Boy, was I wrong.
If there’s an area that really shines at Dark, it’s 3AM. Part homage to films like The Conjuring or The Amityville Horror, part hallucinogenic nightmare fuel, the atmosphere inside 3AM is dense. As I walked into the picturesque, 50s-inspired home I could immediately tell this was going to be more heart pounding than the big top.
I felt like I had been transported into a fever dream. Strange, haunting noises and the sound of ticking clocks hung in the air as ethereal dry ice pooled around my ankles. Then I saw them: beady, pulsating red eyes emanating from the darkness like some night terror come to life. And they were everywhere.
“3AM is when the veil between this world and supernatural is at its thinnest,” Huculak had told me prior. Now I knew what she meant.
3AMis a less in-your-face haunt than Dark’s other offerings, but that’s exactly what makes it so menacing. The ambience and the setting of something familiar turned malevolent all made me feel as if someone had spiked the drinks at the concession stand. This is a conscious choice by the team at Dark, who said the idea behind the haunt was to offer something scary for those who don’t flinch at blood and guts. It certainly pays off.
There’s a climax at the end of 3AM that I won’t ruin but suffice to say it’s very… cinematic.
A Momentary Reprieve
With my sanity relatively intact, I left 3AM and was informed I had to wait an hour for the final haunt.
Making the most of my momentary relief, I made my way towards the food trucks, intent to ease my stomach with some strawberry shortcake drenched mini-doughnuts.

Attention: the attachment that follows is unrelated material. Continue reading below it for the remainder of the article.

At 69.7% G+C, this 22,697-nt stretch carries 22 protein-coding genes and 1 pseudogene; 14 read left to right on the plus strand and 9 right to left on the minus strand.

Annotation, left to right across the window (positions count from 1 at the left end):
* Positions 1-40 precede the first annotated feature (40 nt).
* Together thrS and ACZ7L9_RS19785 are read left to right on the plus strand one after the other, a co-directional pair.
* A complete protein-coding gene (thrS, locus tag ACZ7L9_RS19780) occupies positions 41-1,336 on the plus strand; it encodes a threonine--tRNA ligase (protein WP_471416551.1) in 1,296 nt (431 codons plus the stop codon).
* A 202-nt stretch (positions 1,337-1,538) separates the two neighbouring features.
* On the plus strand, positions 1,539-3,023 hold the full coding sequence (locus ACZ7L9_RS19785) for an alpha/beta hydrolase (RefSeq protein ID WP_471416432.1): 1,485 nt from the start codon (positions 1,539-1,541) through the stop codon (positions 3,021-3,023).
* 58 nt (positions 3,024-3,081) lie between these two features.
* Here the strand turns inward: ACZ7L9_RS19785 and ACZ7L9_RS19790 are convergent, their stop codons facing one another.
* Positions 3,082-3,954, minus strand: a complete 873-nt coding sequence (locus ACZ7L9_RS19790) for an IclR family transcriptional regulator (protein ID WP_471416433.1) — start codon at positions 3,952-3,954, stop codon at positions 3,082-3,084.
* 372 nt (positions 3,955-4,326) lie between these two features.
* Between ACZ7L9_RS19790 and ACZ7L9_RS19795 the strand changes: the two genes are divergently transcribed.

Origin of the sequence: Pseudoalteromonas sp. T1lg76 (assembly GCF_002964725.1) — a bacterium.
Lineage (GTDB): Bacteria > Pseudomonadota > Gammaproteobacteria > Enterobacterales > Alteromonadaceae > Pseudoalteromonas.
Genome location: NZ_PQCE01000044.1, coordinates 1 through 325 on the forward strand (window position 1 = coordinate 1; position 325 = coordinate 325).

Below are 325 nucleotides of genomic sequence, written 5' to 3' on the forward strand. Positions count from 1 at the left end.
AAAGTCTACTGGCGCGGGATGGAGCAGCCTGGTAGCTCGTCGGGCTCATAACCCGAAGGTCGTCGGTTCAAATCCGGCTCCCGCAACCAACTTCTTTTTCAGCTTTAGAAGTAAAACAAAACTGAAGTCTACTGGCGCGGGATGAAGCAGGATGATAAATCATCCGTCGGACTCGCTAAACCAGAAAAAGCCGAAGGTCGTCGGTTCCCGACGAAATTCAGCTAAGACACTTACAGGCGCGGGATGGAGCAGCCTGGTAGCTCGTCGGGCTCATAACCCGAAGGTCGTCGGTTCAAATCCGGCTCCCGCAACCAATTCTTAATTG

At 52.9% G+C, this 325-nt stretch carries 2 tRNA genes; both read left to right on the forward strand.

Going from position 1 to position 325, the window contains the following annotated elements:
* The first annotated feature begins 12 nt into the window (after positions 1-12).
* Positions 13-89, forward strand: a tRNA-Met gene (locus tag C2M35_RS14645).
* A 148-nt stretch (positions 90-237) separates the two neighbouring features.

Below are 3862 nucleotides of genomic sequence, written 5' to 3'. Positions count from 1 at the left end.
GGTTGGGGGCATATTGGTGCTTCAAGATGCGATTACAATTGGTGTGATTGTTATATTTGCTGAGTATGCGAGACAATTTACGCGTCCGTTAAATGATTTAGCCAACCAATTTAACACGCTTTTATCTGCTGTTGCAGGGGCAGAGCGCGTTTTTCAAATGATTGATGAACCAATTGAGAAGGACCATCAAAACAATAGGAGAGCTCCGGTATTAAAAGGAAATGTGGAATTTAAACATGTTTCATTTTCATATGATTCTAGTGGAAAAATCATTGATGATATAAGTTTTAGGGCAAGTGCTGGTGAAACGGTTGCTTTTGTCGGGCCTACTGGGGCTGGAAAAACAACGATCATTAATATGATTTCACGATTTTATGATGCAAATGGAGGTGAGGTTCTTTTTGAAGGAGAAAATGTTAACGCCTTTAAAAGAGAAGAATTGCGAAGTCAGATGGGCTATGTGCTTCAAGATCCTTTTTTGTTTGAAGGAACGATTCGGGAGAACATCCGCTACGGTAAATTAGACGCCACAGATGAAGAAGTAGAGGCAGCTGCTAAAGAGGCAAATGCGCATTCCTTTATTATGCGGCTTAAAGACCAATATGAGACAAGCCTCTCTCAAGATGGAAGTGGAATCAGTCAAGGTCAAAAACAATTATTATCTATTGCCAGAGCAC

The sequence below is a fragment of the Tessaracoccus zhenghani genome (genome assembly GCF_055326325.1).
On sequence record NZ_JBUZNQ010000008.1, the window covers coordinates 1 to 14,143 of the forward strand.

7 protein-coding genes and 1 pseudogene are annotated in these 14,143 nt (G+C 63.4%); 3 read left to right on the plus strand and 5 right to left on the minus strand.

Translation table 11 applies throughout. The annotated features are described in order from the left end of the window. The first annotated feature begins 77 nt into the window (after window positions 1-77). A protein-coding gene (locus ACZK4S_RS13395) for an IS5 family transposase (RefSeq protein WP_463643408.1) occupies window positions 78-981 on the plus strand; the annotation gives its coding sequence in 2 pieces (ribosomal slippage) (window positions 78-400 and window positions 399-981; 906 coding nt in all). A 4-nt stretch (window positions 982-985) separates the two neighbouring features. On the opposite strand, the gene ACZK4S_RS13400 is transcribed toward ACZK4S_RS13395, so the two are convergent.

Dark advertises itself as a haunt for ages 14 and up, but I couldn’t help but notice families laughing and screaming together as their young kids eagerly posed for photos with some of various scare actors roaming the park.
“Rub it in, why don’t ya?” I thought to myself.
After some well-deserved R&R, I was feeling pretty good about how I handled the night thus far and was determined to finish in style with the new-this-year Bloodshed Passage.
The final haunt makes use of Fort Edmonton’s historic buildings, sweeping those brave enough to enter into a 12-minute, alternate timeline where a zombie apocalypse is plaguing frontier-era Edmonton. Spanning multiple sections of the park, Bloodshed Passage is Dark’s most ambitious haunt yet.
With dozens of people lined up, I entered the haunt just behind another group whose screams regularly alerted me to what I had in store around each bend. Despite my protests, character actors urged me forward, imploring me to ignore the pleas of some of the soon-to-be zombies they had locked up. Before long, I found myself outside, where I bore witness to the townsfolk battling against the zombie hordes, saving Edmonton (and me) from becoming their next meal.
While not an educational tour, per se, even just being in those old buildings made me feel a little more connected to history of our city, even if it was tinted zombie-blood red.
A Triumphant Exit
I left Bloodshed Passage and returned to the land of the living, and my wonderful tour guides greeted me with laughs and congratulations. I had done it. I had survived all three haunts and I had done it without soiling any clothing or having a panic attack. Stranger still, I had really enjoyed myself.
I couldn’t help but feel a bit sentimental about leaving this fantastical experience. As I passed through the exit gates, waving goodbye to the many costumed actors I had met through the night, I found myself wanting more. One thing’s for sure. This won’t be my last haunt. Perhaps I’m not as big of a scaredy cat as I thought.